ARCHBOLD, Ohio – Deciding whether to reseed an alfalfa field is always a tough decision because of the expense of establishing a new crop.
However, there are several easy guidelines growers can use when evaluating whether it makes economic sense to keep a stand.
“Alfalfa growers and livestock producers need to get the maximum value per acre from their forage,” said Kirk Reese, technical information manager for Pioneer in Archbold, Ohio.
“To achieve that, check the health and population of stands, particularly those that are more than 4 years old.” To determine the alfalfa population, count the number of plants in one square foot at several locations throughout a field. According to Reese, the alfalfa population in an established stand should average at least five plants per square foot. “When it falls below that number consider plowing up the field and rotating out of alfalfa.”
Desired Plants Per Square Foot Based on Age of Stand
Age of Stand Condition of Stand
Good Fair Poor
New Seeding 25 15 <10
1 Year Old 12+ 8-12 <8
2 Years Old 8+ 5-8 <5
3 Years Old 6+ 4-6 <4
4 Years or More 4+ 3-5 <3
There is another evaluation method to consider. Recent research from Wisconsin by Dennis Cosgrove indicates that growers will get a more accurate reading if they count the number of stems in a square foot to determine when to plow down or interseed an alfalfa stand. This method is most useful for stands that have developed at least 6-10 inches of growth.
“If you have more than 55 stems per square foot, maximum yield can be expected,” said Cosgrove. “When stem counts drop below 40 stems per square foot, expect at least a 25 percent yield reduction. When this happens, consider replacing the stand.”
Reese also recommends checking the health of the stand by digging up plants and checking for crown and stem rots in the spring. If samples show some dark or discolored crowns or roots, then reseeding may be necessary, especially in older established stands.
Generally, the larger or less uniform a field, the greater the number of counts recommended in a year. For uniform fields 20 to 30 acres in size, count about 20 randomly chosen, square-foot areas and average the results.
Management. In addition to the plant stand, Reese recommends reviewing winter weather conditions. “Extreme cold may cause winter kill,” said Reese. “However, if there is adequate snow cover, it may not be as severe.”
Winter injury can range from total plant kill to reduced growth rate due to plant weakening. To determine cold injury and stand condition in early spring, dig plants and assess crown and taproot conditions.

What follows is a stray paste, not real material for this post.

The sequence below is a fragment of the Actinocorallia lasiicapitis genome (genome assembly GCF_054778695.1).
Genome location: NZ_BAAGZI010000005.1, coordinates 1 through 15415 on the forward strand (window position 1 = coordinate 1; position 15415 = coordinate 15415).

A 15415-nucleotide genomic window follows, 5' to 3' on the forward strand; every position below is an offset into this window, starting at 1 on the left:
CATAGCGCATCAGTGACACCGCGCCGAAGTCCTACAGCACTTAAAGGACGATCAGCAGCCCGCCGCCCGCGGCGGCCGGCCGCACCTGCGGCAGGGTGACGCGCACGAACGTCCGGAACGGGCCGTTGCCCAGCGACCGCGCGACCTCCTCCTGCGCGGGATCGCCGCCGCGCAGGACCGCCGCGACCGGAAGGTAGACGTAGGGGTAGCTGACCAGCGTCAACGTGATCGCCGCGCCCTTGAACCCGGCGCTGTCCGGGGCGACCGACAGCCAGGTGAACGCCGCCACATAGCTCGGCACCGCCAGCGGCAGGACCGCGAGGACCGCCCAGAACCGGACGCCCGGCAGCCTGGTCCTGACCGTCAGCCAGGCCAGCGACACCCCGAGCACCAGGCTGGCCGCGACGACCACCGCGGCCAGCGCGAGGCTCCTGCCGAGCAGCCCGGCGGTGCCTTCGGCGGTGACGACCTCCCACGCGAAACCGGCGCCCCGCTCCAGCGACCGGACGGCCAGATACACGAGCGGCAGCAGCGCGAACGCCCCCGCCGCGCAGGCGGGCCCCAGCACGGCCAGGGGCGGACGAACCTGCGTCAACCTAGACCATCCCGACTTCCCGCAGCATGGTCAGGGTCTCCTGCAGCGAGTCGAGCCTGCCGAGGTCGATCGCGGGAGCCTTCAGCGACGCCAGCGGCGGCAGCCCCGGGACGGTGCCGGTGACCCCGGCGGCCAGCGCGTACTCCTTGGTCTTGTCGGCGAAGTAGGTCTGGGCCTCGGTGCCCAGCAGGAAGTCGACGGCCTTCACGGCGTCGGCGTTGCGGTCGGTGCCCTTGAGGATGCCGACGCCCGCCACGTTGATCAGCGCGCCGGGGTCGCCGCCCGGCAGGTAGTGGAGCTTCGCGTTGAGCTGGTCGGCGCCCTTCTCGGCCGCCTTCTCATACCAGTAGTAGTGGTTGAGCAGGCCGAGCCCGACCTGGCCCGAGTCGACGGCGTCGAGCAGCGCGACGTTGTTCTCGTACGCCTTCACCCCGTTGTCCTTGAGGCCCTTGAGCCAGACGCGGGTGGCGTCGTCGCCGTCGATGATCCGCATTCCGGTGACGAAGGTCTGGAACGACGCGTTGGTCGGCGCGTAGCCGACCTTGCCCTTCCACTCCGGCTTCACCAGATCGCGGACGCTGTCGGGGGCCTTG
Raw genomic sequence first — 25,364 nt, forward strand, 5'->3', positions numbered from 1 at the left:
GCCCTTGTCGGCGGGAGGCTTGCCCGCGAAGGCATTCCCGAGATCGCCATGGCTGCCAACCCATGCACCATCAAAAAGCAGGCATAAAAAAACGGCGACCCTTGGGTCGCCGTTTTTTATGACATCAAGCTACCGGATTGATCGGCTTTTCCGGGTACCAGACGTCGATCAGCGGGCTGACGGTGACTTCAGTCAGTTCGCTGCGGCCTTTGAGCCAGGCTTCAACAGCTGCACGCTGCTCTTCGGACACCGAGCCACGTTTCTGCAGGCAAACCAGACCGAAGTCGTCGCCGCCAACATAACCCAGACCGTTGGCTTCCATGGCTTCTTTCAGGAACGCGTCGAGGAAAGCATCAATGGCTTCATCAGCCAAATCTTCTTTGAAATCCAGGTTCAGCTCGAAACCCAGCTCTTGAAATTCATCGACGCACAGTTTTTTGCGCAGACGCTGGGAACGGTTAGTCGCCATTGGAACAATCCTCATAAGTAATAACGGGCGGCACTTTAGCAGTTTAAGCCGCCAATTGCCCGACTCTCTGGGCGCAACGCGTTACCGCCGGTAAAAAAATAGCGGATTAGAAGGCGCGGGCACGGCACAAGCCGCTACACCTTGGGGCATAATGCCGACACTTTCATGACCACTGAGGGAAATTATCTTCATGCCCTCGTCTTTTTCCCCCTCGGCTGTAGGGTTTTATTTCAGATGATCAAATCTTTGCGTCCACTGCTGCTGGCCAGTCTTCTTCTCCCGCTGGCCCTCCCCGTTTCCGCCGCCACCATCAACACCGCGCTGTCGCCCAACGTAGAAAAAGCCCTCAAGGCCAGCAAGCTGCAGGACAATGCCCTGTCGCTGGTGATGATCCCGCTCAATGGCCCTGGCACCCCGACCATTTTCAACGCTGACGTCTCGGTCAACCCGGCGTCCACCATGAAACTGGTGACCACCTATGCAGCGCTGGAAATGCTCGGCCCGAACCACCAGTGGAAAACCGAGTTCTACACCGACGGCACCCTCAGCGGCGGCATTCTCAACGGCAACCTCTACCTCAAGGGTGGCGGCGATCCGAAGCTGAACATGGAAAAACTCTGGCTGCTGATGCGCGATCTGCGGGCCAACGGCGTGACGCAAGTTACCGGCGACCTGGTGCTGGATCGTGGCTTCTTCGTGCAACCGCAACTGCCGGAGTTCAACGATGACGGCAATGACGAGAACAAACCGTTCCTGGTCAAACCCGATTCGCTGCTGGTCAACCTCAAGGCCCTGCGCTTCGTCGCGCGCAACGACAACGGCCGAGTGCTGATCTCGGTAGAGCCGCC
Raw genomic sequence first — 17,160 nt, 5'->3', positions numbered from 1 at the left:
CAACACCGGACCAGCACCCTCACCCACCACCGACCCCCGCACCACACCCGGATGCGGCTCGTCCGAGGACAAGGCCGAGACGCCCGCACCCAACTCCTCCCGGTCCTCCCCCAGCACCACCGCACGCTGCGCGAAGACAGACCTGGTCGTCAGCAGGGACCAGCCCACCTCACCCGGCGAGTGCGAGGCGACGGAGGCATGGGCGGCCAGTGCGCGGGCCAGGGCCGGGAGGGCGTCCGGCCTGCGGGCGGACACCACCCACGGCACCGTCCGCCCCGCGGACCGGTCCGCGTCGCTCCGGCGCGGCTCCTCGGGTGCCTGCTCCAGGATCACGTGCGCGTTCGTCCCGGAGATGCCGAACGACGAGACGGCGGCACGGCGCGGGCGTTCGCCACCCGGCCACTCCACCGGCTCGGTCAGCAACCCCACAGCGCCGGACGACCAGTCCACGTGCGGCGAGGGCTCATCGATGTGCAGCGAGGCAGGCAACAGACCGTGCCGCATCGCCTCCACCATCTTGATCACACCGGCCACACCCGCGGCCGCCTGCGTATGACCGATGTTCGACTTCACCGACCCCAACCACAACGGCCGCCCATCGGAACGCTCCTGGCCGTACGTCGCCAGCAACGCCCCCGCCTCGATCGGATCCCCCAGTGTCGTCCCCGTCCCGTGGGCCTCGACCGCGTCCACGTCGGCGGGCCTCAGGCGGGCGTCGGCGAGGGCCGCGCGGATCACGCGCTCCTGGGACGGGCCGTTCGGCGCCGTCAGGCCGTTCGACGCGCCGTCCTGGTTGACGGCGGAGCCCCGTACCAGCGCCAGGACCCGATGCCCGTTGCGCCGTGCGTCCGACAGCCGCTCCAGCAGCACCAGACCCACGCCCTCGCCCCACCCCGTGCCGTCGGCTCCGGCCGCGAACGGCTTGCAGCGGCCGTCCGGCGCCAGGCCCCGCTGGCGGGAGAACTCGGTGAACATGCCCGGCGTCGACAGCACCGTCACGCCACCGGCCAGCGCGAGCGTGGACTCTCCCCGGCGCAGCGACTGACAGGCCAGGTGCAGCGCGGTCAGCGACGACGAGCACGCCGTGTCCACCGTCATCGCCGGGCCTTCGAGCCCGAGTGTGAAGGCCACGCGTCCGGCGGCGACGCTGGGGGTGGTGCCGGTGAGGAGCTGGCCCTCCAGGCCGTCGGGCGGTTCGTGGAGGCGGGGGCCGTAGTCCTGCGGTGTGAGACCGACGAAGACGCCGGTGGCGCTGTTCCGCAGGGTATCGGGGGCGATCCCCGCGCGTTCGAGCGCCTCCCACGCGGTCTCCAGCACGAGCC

Healthy taproots are creamy, white and firm in texture. “If there are good taproots and still evidence of bud growth from the crown, then the plant is likely recovering,” said Reese. “If taproots are spongy or watery and beginning to turn tan or yellow, the stand is likely severely cold-injured and deteriorating.”
If this is the case, Reese recommends checking the field again in about a week to confirm the assessment.
When reseeding is necessary, seedbed preparation and following proper management steps are key to producing a healthy alfalfa stand. Soil pH should measure between 6.8 and 7, phosphorous and potassium levels should be medium to high and the seed needs to be treated with a fungicide. Good seed-to-soil contact is critical and can be accomplished by either rolling or culti-packing prior to and after seeding alfalfa.
Certain crop rotations also help maximize alfalfa production. “There are many university studies that show planting continuous alfalfa is not as beneficial as planting alfalfa after a different crop,” said Reese.
Seed selection. Reese recommends growers look at several key factors when choosing an alfalfa variety. Those include winter hardiness, yield potential, a strong disease- and insect-resistance package and quality.
It’s important to look carefully at the total value package of each alfalfa variety,” said Reese. “Selecting varieties with a hardy or very hardy winter-hardiness rating is important as well as selecting those with a moderate resistant to highly resistant rating for Phytophthora root rot, fusarium wilt and Verticillium wilt to help ensure long stand life and a good return on investment for the grower.”
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